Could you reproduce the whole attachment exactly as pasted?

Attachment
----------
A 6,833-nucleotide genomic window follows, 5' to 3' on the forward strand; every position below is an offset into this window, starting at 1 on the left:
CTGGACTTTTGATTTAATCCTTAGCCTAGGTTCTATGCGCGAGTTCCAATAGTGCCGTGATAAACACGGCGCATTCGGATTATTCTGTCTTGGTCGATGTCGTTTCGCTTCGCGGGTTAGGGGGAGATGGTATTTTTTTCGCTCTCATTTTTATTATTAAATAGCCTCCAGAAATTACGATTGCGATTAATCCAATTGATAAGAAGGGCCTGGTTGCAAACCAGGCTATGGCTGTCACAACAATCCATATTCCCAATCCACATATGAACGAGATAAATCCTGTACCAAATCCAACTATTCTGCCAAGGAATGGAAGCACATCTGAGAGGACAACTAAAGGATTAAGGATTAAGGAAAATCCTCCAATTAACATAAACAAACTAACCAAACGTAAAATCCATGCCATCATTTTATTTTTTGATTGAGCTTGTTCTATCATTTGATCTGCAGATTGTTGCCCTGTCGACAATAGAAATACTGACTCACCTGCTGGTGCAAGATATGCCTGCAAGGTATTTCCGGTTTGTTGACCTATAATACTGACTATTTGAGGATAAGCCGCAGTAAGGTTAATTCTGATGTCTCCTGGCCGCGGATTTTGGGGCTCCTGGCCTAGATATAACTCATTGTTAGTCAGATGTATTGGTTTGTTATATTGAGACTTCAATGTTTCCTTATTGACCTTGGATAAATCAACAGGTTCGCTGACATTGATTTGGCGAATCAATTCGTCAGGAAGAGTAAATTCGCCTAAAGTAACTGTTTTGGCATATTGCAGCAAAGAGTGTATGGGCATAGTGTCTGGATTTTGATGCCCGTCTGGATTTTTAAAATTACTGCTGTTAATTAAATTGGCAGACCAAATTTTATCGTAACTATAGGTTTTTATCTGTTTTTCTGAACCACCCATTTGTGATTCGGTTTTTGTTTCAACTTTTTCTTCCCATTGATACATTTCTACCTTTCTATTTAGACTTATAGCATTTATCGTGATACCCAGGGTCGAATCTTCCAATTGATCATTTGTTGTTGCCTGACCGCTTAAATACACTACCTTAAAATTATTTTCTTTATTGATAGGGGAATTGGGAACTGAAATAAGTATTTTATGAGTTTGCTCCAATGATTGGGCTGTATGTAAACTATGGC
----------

A 6,833-nucleotide genomic window follows, 5' to 3' on the forward strand; every position below is an offset into this window, starting at 1 on the left:
CTGGACTTTTGATTTAATCCTTAGCCTAGGTTCTATGCGCGAGTTCCAATAGTGCCGTGATAAACACGGCGCATTCGGATTATTCTGTCTTGGTCGATGTCGTTTCGCTTCGCGGGTTAGGGGGAGATGGTATTTTTTTCGCTCTCATTTTTATTATTAAATAGCCTCCAGAAATTACGATTGCGATTAATCCAATTGATAAGAAGGGCCTGGTTGCAAACCAGGCTATGGCTGTCACAACAATCCATATTCCCAATCCACATATGAACGAGATAAATCCTGTACCAAATCCAACTATTCTGCCAAGGAATGGAAGCACATCTGAGAGGACAACTAAAGGATTAAGGATTAAGGAAAATCCTCCAATTAACATAAACAAACTAACCAAACGTAAAATCCATGCCATCATTTTATTTTTTGATTGAGCTTGTTCTATCATTTGATCTGCAGATTGTTGCCCTGTCGACAATAGAAATACTGACTCACCTGCTGGTGCAAGATATGCCTGCAAGGTATTTCCGGTTTGTTGACCTATAATACTGACTATTTGAGGATAAGCCGCAGTAAGGTTAATTCTGATGTCTCCTGGCCGCGGATTTTGGGGCTCCTGGCCTAGATATAACTCATTGTTAGTCAGATGTATTGGTTTGTTATATTGAGACTTCAATGTTTCCTTATTGACCTTGGATAAATCAACAGGTTCGCTGACATTGATTTGGCGAATCAATTCGTCAGGAAGAGTAAATTCGCCTAAAGTAACTGTTTTGGCATATTGCAGCAAAGAGTGTATGGGCATAGTGTCTGGATTTTGATGCCCGTCTGGATTTTTAAAATTACTGCTGTTAATTAAATTGGCAGACCAAATTTTATCGTAACTATAGGTTTTTATCTGTTTTTCTGAACCACCCATTTGTGATTCGGTTTTTGTTTCAACTTTTTCTTCCCATTGATACATTTCTACCTTTCTATTTAGACTTATAGCATTTATCGTGATACCCAGGGTCGAATCTTCCAATTGATCATTTGTTGTTGCCTGACCGCTTAAATACACTACCTTAAAATTATTTTCTTTATTGATAGGGGAATTGGGAACTGAAATAAGTATTTTATGAGTTTGCTCCAATGATTGGGCTGTATGTAAACTATGGC